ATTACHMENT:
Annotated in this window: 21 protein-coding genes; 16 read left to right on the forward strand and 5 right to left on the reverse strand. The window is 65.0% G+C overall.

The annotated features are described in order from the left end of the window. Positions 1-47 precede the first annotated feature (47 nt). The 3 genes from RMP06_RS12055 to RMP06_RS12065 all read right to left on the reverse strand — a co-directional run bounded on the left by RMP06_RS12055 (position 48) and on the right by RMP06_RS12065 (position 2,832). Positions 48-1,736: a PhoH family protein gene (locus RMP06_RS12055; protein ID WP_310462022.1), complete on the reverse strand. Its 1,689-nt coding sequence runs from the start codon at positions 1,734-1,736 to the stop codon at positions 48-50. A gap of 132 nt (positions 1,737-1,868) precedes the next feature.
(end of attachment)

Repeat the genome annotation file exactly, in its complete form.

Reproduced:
Annotated in this window: 21 protein-coding genes; 16 read left to right on the forward strand and 5 right to left on the reverse strand. The window is 65.0% G+C overall.

The annotated features are described in order from the left end of the window. Positions 1-47 precede the first annotated feature (47 nt). The 3 genes from RMP06_RS12055 to RMP06_RS12065 all read right to left on the reverse strand — a co-directional run bounded on the left by RMP06_RS12055 (position 48) and on the right by RMP06_RS12065 (position 2,832). Positions 48-1,736: a PhoH family protein gene (locus RMP06_RS12055; protein ID WP_310462022.1), complete on the reverse strand. Its 1,689-nt coding sequence runs from the start codon at positions 1,734-1,736 to the stop codon at positions 48-50. A gap of 132 nt (positions 1,737-1,868) precedes the next feature.